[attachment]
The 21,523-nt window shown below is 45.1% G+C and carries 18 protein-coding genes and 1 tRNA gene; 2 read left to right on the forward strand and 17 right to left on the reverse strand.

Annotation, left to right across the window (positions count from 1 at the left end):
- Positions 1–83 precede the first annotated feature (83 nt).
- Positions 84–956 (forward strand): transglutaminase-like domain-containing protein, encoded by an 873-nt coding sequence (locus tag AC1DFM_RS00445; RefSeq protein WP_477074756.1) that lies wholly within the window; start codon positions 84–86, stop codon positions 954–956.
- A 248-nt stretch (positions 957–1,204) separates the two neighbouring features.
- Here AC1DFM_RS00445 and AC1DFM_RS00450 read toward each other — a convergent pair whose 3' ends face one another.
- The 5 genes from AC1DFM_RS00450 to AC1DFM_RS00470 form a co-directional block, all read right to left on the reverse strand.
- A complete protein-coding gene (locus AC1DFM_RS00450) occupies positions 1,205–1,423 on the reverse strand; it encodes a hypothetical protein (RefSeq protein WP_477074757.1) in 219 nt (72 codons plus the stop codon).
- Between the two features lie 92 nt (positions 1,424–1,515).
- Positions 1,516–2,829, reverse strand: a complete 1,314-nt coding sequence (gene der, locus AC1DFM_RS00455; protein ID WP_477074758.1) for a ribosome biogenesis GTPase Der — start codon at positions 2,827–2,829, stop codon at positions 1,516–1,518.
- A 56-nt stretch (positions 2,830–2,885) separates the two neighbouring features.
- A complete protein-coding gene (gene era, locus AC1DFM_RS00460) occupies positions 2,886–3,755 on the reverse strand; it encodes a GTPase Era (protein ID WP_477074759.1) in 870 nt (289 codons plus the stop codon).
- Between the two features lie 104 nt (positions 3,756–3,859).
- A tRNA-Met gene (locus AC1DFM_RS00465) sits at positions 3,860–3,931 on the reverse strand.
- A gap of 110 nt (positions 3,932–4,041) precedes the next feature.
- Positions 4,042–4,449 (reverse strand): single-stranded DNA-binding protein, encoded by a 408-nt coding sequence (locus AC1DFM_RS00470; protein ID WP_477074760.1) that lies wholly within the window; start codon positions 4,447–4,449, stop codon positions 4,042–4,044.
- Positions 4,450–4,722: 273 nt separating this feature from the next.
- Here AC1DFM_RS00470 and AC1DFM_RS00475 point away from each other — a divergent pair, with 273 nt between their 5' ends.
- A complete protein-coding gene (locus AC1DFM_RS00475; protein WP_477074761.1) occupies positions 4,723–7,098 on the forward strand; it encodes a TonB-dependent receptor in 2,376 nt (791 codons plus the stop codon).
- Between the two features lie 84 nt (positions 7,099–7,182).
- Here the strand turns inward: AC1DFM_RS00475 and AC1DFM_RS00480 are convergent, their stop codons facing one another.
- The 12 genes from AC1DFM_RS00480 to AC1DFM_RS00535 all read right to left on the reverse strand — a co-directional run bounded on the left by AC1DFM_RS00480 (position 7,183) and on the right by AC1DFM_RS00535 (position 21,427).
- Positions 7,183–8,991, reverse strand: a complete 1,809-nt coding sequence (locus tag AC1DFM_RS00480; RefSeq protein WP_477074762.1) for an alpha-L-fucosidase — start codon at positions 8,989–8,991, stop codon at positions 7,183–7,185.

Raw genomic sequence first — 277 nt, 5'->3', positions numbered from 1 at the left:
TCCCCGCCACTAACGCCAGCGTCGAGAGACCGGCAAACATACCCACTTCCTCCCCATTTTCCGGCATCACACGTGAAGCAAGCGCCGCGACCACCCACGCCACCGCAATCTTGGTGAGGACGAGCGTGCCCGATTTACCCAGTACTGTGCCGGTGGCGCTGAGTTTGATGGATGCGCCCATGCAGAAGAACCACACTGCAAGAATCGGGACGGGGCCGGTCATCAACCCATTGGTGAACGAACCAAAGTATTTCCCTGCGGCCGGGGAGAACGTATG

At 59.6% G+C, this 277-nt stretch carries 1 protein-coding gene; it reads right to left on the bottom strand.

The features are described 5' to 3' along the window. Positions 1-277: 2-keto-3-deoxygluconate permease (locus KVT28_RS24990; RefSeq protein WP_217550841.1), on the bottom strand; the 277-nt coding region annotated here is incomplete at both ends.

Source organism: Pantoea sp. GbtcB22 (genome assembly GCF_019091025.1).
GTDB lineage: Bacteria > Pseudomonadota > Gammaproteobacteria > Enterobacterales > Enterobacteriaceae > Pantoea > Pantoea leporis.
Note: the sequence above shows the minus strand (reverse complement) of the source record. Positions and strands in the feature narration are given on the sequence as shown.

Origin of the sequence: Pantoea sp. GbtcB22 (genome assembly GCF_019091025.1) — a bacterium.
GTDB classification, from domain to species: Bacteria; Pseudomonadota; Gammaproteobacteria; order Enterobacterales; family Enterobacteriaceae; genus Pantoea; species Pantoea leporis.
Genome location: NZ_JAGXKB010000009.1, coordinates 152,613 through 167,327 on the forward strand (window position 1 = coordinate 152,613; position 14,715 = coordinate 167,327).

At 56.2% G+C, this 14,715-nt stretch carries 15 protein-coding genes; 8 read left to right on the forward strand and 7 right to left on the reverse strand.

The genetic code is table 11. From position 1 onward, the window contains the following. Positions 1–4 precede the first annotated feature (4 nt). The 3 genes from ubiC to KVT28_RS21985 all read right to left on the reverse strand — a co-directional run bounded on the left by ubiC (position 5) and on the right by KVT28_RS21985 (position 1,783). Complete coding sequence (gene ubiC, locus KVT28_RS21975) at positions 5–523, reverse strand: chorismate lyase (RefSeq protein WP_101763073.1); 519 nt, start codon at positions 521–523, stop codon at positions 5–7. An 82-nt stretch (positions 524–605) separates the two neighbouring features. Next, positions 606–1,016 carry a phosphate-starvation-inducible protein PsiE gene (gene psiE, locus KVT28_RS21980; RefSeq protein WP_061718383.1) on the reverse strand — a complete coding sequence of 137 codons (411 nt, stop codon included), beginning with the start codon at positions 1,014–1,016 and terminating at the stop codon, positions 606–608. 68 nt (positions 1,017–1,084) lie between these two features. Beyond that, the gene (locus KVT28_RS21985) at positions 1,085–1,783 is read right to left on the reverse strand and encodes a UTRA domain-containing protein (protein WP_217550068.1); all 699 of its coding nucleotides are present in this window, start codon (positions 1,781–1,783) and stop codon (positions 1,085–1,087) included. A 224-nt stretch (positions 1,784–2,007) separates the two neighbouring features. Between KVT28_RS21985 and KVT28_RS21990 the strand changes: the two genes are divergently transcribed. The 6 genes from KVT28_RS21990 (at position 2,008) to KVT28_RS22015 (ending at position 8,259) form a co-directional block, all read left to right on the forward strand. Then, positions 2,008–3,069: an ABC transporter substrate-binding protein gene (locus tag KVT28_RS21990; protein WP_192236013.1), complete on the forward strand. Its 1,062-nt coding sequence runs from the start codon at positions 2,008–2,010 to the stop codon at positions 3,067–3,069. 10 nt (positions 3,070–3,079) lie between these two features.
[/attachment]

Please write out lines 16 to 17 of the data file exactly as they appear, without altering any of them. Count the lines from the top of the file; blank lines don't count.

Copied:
- Positions 4,042–4,449 (reverse strand): single-stranded DNA-binding protein, encoded by a 408-nt coding sequence (locus AC1DFM_RS00470; protein ID WP_477074760.1) that lies wholly within the window; start codon positions 4,447–4,449, stop codon positions 4,042–4,044.
- Positions 4,450–4,722: 273 nt separating this feature from the next.